What the heck is the WELL Standard?

Thejus Chakravarthy
4 min readNov 30, 2020


Photo by 贝莉儿 DANIST on Unsplash

Back in 1993, the LEED standard was created. It was based on the idea that a building, a constructed thing, should be as environmentally friendly as possible to the outside world. There have been some questions and concerns since its inception, but the LEED standard has been adopted globally as an environmental benchmark.

ooooh, shiny LEED badges

Then, in 2014, the WELL standard was created. It was based on the idea that a constructed thing should be as environmentally friendly as possible to the people inside itself. Again, questions and concerns arose, but slowly the WELL standard is being adopted globally as well.

okay, so it’s not shiny, but it’s still good!

Let’s use a beehive as an analogy. The LEED standard looks at how the beehive affects the land around it. The WELL standard looks at how the beehive affects the bees. And, unlike a bee, humans have a choice as to which hive they want to buzz around in.

a bee realizing that this studio apartment is just not working out anymore (Photo by Wolfgang Hasselmann on Unsplash)

The WELL standard focuses on the following aspects: air, water, nourishment, light, fitness, comfort, and mind. Each of these aspects, or features, comes with a stack of standards that are driven by the current research on human health

For example, in the WELL 1.2 standard, the air that comes into the building needs to have:

  • Formaldehyde levels less than 27 ppb
  • Total volatile organic compounds less than 500 μg/m3
  • Carbon monoxide less than 9 pp,.
  • PM2.5 less than 15 μg/m3
  • PM10 less than 50 μg/m3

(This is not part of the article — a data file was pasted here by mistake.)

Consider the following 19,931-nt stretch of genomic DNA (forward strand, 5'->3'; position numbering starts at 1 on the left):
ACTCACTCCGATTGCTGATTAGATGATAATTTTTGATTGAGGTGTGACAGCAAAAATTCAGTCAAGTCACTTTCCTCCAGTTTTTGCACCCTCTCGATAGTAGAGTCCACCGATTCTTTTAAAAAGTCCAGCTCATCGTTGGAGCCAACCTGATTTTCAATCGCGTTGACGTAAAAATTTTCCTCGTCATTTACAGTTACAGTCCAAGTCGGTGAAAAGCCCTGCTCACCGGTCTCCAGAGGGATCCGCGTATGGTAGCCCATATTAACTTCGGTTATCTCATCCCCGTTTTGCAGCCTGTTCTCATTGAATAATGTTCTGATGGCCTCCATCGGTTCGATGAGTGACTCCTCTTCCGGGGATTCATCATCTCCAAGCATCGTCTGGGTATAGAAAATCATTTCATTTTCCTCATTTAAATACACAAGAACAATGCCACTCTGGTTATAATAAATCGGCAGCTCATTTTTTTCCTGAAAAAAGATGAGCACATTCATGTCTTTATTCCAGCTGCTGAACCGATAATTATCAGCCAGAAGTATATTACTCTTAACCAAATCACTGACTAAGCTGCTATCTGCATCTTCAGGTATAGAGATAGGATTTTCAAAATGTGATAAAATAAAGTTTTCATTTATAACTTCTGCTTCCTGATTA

• Ozone less than 51 ppb
  • and Radon less than 0.148 Bq/L [4 pCi/L] in the lowest occupied level of the project

None of these are particularly hard standards to meet, but if any of them are out of whack, the current research says they could trigger “ nausea, headaches, asthma, respiratory irritation and allergies”.

So, the WELL standard is a way to make sure the workplace is as healthy as it can be. Which, while good for the workers, is not always an incentive for the queen bee, now is it?

why bother giving them actual space when we can cram more of them in? (Photo by kate.sade on Unsplash)

That is, unless you realize that a healthy workforce is key to the queen’s survival. No company can survive the loss of its employees, whether through attrition or through a pile of sick days caused by tainted food, stuffy air, and/or extreme stress from the expectation of responding to emails at 2am.

Wait, what was that about emails?

One of the WELL features is ‘mind’, where a standard requires:

  1. For non-shift work, introduce organizational cap at midnight for late night work and communications.
  2. Provide employees with a 50% subsidy on software and/or applications that monitor daytime sleep- related behavior patterns such as activity levels, caffeine and alcohol intake, and eating habits.

The WELL standard isn’t just a neat plaque to toss on the front of the building. It’s a way to support the lifeblood of any company, it’s workforce. And the standard ensures that the supports don’t get knocked out just because it’s financially convenient. A building, and the companies inside that building, can lose their WELL accreditation if a company fails to keep up its end of the bargain.

As it becomes harder and harder to trust that your company has your best interests at heart, it might be easier to look for companies in buildings that are WELL certified. That way, you busy little bee, you can count on being in an environment that feels less like a fluorescent hell and more like a sunlit field.

Parting shot of a bee (Photo by Ben Vaughn on Unsplash)



Thejus Chakravarthy

if i’m not optimizing some operations puzzle or the other, i’m probably reading (or writing, apparently)